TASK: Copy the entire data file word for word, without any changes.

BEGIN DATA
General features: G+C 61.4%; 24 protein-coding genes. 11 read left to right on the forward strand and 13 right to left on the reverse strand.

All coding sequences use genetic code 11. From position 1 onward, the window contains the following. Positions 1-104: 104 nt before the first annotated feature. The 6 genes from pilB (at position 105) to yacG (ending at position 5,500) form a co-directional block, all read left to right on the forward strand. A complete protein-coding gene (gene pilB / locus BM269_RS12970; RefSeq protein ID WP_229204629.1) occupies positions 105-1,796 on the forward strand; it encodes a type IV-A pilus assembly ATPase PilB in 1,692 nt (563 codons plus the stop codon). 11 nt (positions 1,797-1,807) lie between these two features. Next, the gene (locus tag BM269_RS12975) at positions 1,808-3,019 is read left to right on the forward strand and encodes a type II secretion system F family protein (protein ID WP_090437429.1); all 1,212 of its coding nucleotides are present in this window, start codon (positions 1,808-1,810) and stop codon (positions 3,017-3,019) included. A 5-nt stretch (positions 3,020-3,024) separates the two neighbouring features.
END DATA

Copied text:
General features: G+C 61.4%; 24 protein-coding genes. 11 read left to right on the forward strand and 13 right to left on the reverse strand.

All coding sequences use genetic code 11. From position 1 onward, the window contains the following. Positions 1-104: 104 nt before the first annotated feature. The 6 genes from pilB (at position 105) to yacG (ending at position 5,500) form a co-directional block, all read left to right on the forward strand. A complete protein-coding gene (gene pilB / locus BM269_RS12970; RefSeq protein ID WP_229204629.1) occupies positions 105-1,796 on the forward strand; it encodes a type IV-A pilus assembly ATPase PilB in 1,692 nt (563 codons plus the stop codon). 11 nt (positions 1,797-1,807) lie between these two features. Next, the gene (locus tag BM269_RS12975) at positions 1,808-3,019 is read left to right on the forward strand and encodes a type II secretion system F family protein (protein ID WP_090437429.1); all 1,212 of its coding nucleotides are present in this window, start codon (positions 1,808-1,810) and stop codon (positions 3,017-3,019) included. A 5-nt stretch (positions 3,020-3,024) separates the two neighbouring features.